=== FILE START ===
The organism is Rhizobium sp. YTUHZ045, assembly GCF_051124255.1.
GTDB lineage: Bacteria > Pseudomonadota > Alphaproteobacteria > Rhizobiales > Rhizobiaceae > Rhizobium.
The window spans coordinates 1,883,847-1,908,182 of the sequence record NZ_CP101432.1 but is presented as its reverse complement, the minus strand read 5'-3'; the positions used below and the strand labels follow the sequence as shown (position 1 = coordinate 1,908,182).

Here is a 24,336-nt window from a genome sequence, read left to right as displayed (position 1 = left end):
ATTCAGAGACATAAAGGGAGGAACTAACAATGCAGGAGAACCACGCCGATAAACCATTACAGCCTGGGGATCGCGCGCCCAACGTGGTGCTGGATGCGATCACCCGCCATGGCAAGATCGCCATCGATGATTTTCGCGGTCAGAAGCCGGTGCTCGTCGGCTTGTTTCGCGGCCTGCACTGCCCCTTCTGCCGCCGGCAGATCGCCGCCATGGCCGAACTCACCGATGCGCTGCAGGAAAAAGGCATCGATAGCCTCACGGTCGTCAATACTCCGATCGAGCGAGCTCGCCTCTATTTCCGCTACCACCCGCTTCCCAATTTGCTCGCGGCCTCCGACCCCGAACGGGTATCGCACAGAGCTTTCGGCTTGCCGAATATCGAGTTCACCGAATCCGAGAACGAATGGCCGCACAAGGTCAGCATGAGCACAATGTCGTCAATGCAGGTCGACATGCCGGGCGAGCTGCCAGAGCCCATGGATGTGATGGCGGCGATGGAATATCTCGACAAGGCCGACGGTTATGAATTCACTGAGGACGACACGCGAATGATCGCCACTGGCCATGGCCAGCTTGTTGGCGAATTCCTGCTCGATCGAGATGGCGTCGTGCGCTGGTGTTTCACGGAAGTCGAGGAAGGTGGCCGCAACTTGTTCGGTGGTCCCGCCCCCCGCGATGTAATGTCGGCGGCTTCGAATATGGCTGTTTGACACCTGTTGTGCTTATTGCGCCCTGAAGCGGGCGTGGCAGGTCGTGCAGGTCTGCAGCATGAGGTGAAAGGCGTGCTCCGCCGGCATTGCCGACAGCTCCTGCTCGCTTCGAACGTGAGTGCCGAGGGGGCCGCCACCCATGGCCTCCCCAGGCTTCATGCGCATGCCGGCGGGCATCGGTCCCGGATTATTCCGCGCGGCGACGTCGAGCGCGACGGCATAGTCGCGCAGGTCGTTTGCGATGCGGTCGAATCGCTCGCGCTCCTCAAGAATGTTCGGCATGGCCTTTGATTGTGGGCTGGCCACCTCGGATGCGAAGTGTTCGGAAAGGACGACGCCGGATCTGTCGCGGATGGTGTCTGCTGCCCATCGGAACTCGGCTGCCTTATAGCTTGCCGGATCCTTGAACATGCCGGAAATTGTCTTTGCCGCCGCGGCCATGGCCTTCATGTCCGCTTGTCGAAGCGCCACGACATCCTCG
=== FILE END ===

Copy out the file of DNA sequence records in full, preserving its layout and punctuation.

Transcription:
The organism is Rhizobium sp. YTUHZ045, assembly GCF_051124255.1.
GTDB lineage: Bacteria > Pseudomonadota > Alphaproteobacteria > Rhizobiales > Rhizobiaceae > Rhizobium.
The window spans coordinates 1,883,847-1,908,182 of the sequence record NZ_CP101432.1 but is presented as its reverse complement, the minus strand read 5'-3'; the positions used below and the strand labels follow the sequence as shown (position 1 = coordinate 1,908,182).

Here is a 24,336-nt window from a genome sequence, read left to right as displayed (position 1 = left end):
ATTCAGAGACATAAAGGGAGGAACTAACAATGCAGGAGAACCACGCCGATAAACCATTACAGCCTGGGGATCGCGCGCCCAACGTGGTGCTGGATGCGATCACCCGCCATGGCAAGATCGCCATCGATGATTTTCGCGGTCAGAAGCCGGTGCTCGTCGGCTTGTTTCGCGGCCTGCACTGCCCCTTCTGCCGCCGGCAGATCGCCGCCATGGCCGAACTCACCGATGCGCTGCAGGAAAAAGGCATCGATAGCCTCACGGTCGTCAATACTCCGATCGAGCGAGCTCGCCTCTATTTCCGCTACCACCCGCTTCCCAATTTGCTCGCGGCCTCCGACCCCGAACGGGTATCGCACAGAGCTTTCGGCTTGCCGAATATCGAGTTCACCGAATCCGAGAACGAATGGCCGCACAAGGTCAGCATGAGCACAATGTCGTCAATGCAGGTCGACATGCCGGGCGAGCTGCCAGAGCCCATGGATGTGATGGCGGCGATGGAATATCTCGACAAGGCCGACGGTTATGAATTCACTGAGGACGACACGCGAATGATCGCCACTGGCCATGGCCAGCTTGTTGGCGAATTCCTGCTCGATCGAGATGGCGTCGTGCGCTGGTGTTTCACGGAAGTCGAGGAAGGTGGCCGCAACTTGTTCGGTGGTCCCGCCCCCCGCGATGTAATGTCGGCGGCTTCGAATATGGCTGTTTGACACCTGTTGTGCTTATTGCGCCCTGAAGCGGGCGTGGCAGGTCGTGCAGGTCTGCAGCATGAGGTGAAAGGCGTGCTCCGCCGGCATTGCCGACAGCTCCTGCTCGCTTCGAACGTGAGTGCCGAGGGGGCCGCCACCCATGGCCTCCCCAGGCTTCATGCGCATGCCGGCGGGCATCGGTCCCGGATTATTCCGCGCGGCGACGTCGAGCGCGACGGCATAGTCGCGCAGGTCGTTTGCGATGCGGTCGAATCGCTCGCGCTCCTCAAGAATGTTCGGCATGGCCTTTGATTGTGGGCTGGCCACCTCGGATGCGAAGTGTTCGGAAAGGACGACGCCGGATCTGTCGCGGATGGTGTCTGCTGCCCATCGGAACTCGGCTGCCTTATAGCTTGCCGGATCCTTGAACATGCCGGAAATTGTCTTTGCCGCCGCGGCCATGGCCTTCATGTCCGCTTGTCGAAGCGCCACGACATCCTCG